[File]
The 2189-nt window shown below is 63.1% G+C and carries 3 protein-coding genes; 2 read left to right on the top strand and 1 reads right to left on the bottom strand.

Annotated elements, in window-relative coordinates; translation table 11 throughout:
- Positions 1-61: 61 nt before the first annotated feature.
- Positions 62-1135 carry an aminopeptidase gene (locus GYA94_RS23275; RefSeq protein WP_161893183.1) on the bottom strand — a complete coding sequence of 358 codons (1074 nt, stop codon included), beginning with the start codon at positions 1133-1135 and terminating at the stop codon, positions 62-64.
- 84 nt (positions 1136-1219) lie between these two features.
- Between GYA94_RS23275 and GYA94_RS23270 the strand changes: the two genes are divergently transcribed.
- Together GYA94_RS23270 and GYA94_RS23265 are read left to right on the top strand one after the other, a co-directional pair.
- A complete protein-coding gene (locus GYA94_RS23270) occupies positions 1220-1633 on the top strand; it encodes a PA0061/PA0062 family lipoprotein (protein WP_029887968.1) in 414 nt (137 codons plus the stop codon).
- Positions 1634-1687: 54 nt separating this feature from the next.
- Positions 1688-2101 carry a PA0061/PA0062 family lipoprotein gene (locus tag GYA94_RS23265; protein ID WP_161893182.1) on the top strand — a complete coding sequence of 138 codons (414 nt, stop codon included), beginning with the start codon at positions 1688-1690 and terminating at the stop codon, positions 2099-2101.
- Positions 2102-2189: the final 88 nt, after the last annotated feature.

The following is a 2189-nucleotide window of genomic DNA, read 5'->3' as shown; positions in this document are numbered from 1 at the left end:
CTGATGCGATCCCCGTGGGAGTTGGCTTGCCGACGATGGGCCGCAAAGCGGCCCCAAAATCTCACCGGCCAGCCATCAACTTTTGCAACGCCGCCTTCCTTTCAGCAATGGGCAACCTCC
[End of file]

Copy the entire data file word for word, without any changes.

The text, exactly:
The 2189-nt window shown below is 63.1% G+C and carries 3 protein-coding genes; 2 read left to right on the top strand and 1 reads right to left on the bottom strand.

Annotated elements, in window-relative coordinates; translation table 11 throughout:
- Positions 1-61: 61 nt before the first annotated feature.
- Positions 62-1135 carry an aminopeptidase gene (locus GYA94_RS23275; RefSeq protein WP_161893183.1) on the bottom strand — a complete coding sequence of 358 codons (1074 nt, stop codon included), beginning with the start codon at positions 1133-1135 and terminating at the stop codon, positions 62-64.
- 84 nt (positions 1136-1219) lie between these two features.
- Between GYA94_RS23275 and GYA94_RS23270 the strand changes: the two genes are divergently transcribed.
- Together GYA94_RS23270 and GYA94_RS23265 are read left to right on the top strand one after the other, a co-directional pair.
- A complete protein-coding gene (locus GYA94_RS23270) occupies positions 1220-1633 on the top strand; it encodes a PA0061/PA0062 family lipoprotein (protein WP_029887968.1) in 414 nt (137 codons plus the stop codon).
- Positions 1634-1687: 54 nt separating this feature from the next.
- Positions 1688-2101 carry a PA0061/PA0062 family lipoprotein gene (locus tag GYA94_RS23265; protein ID WP_161893182.1) on the top strand — a complete coding sequence of 138 codons (414 nt, stop codon included), beginning with the start codon at positions 1688-1690 and terminating at the stop codon, positions 2099-2101.
- Positions 2102-2189: the final 88 nt, after the last annotated feature.

The following is a 2189-nucleotide window of genomic DNA, read 5'->3' as shown; positions in this document are numbered from 1 at the left end:
CTGATGCGATCCCCGTGGGAGTTGGCTTGCCGACGATGGGCCGCAAAGCGGCCCCAAAATCTCACCGGCCAGCCATCAACTTTTGCAACGCCGCCTTCCTTTCAGCAATGGGCAACCTCC